She felt ashamed watching but Bridget was brightly lit and everything else around was grey. The flats themselves were made of dingy concrete; a complex of two story buildings arranged in an uneven pattern on the corner of two busy roads, just misaligned enough to look like they were trying to hide behind each other. Bright green exit signs hung on the walls so that the residents could find their own doors in an emergency.
She didn’t mean to be joining in with the campaign of nosiness that was going around. Steve, who lived down the hall, had burst into her room one night after coming home from the Tiger Bar and shown her a sweepstake the flatties had drawn up on a napkin, taking guesses at where Bridget had come from. Most of the flats residents were new immigrants, long-time solo mothers, or former mental health patients and she had to agree that Bridget seemed like she was in a different category. Guesses so far had included actress, air hostess, sex worker, model, and undercover policewoman. Steve, in awe, had put down ‘goddess’ as well.
She’d met Bridget a few times before in the playground with her son Jack. She was chattier than most of the other mums, asking all kinds of questions: her theories on the local schools, which of the greengrocers down the road was the best, what opportunities there were in the neighbourhood for getting some exercise. Never anything about Finn’s dad though – not wanting to pry – Karen didn’t ask about Jack’s father either. She made up some opinions on the fly so that she had something to say. Bridget had wondered if she might like to go for some walks with her because the flats were giving her cabin fever. Running around after kids was more than enough exercise, she found, but she said maybe, to be polite.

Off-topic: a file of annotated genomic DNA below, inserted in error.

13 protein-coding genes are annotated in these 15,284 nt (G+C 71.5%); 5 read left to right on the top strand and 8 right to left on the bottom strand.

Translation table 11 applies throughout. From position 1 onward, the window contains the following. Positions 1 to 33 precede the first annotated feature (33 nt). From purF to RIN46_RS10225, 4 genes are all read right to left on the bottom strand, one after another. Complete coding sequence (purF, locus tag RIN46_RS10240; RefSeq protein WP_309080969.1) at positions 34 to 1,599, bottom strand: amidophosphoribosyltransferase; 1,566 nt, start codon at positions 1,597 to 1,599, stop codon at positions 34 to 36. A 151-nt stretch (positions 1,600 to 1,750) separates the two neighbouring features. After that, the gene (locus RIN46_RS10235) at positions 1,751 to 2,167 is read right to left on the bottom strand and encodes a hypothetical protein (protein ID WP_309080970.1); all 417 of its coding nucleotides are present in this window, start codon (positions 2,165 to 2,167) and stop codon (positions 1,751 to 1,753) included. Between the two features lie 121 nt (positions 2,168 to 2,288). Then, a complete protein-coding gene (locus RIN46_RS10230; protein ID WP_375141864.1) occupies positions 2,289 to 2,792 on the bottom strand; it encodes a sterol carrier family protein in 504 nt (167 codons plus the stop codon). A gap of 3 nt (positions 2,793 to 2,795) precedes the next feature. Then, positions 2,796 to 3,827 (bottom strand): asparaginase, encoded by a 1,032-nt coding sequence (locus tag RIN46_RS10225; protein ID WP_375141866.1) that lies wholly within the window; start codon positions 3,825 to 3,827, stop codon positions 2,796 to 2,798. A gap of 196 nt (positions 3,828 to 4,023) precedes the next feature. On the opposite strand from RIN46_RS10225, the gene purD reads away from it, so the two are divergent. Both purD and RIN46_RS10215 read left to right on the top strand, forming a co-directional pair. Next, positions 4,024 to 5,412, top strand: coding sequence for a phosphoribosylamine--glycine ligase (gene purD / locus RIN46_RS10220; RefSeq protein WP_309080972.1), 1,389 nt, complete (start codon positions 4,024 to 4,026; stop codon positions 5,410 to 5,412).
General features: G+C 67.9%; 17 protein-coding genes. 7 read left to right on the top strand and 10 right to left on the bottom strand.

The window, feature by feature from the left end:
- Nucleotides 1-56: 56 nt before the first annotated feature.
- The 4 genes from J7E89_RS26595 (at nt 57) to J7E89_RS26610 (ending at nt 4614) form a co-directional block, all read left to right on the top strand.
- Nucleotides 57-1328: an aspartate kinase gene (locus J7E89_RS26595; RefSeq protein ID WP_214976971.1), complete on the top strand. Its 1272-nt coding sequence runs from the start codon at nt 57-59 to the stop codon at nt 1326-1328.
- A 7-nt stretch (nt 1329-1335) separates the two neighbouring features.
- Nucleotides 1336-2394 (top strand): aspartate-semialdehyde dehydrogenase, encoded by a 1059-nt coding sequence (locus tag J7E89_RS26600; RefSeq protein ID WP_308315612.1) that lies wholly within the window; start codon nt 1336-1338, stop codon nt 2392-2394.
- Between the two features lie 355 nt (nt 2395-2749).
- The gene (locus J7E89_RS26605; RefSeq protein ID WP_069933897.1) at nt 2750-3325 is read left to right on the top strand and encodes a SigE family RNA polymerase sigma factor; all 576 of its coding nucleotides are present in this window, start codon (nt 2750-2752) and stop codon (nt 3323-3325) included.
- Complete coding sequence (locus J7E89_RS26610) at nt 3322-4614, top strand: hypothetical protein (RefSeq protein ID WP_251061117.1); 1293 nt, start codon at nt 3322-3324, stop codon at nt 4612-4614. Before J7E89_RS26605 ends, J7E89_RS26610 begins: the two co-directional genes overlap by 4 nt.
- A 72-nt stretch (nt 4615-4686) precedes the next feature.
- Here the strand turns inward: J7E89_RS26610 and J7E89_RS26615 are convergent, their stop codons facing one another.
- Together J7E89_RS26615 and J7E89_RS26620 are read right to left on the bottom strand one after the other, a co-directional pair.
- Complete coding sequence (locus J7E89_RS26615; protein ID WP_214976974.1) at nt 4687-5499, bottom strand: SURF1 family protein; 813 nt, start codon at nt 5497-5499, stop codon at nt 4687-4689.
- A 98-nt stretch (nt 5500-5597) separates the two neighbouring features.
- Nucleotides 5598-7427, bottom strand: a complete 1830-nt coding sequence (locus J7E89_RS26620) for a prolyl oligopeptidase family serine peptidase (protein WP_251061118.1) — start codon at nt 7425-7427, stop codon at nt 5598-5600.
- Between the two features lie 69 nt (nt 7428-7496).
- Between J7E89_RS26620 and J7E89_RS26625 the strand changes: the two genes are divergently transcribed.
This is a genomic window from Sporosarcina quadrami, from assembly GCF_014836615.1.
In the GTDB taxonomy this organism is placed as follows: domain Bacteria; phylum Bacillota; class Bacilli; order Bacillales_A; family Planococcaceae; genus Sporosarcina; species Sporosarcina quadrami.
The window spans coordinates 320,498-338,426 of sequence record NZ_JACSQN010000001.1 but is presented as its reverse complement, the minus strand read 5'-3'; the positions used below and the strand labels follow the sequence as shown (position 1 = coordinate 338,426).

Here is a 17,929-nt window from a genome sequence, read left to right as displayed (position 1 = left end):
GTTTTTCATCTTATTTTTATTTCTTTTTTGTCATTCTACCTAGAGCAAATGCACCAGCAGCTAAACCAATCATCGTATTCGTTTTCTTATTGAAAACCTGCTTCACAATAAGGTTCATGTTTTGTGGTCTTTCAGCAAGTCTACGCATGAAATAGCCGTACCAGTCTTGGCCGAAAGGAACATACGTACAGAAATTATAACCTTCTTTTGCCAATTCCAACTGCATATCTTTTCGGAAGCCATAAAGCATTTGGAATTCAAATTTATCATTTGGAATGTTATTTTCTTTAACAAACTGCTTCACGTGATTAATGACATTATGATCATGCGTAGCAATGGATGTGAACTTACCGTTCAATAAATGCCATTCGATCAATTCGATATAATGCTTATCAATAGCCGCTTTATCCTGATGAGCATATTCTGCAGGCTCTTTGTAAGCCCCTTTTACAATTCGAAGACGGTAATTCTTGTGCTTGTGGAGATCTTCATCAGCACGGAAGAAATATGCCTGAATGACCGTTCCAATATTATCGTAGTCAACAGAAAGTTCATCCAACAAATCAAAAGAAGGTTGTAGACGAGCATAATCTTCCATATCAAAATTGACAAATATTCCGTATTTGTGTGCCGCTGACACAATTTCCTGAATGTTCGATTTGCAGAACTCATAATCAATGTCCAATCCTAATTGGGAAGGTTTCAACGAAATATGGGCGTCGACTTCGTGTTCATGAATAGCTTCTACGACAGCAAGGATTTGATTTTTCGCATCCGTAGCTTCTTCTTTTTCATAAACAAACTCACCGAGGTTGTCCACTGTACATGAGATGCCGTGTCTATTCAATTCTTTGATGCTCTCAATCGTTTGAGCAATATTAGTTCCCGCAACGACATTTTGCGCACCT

Finn got himself out of the whirligig and looked at her. She gave him a thumbs-up and he returned it. Well done him learning something new. He bobbed down by a puddle to watch a twig spinning. Soon she would get him to bed, then she could have a drink out on the fire escape.
Bridget was up to eyeliner, which she applied in one slow, steady sweep on each eye. Karen herself had never engaged with the whole make up thing. Her mum was a suburban hairdresser who’d made strenuous efforts to get her prettied up when she was young, and it had been part of her teenage rebellion which she’d never got past, that she didn’t go near any of it. It drove her mum mad that she’d insisted on leaving her thick ginger hair and eyelashes as they were.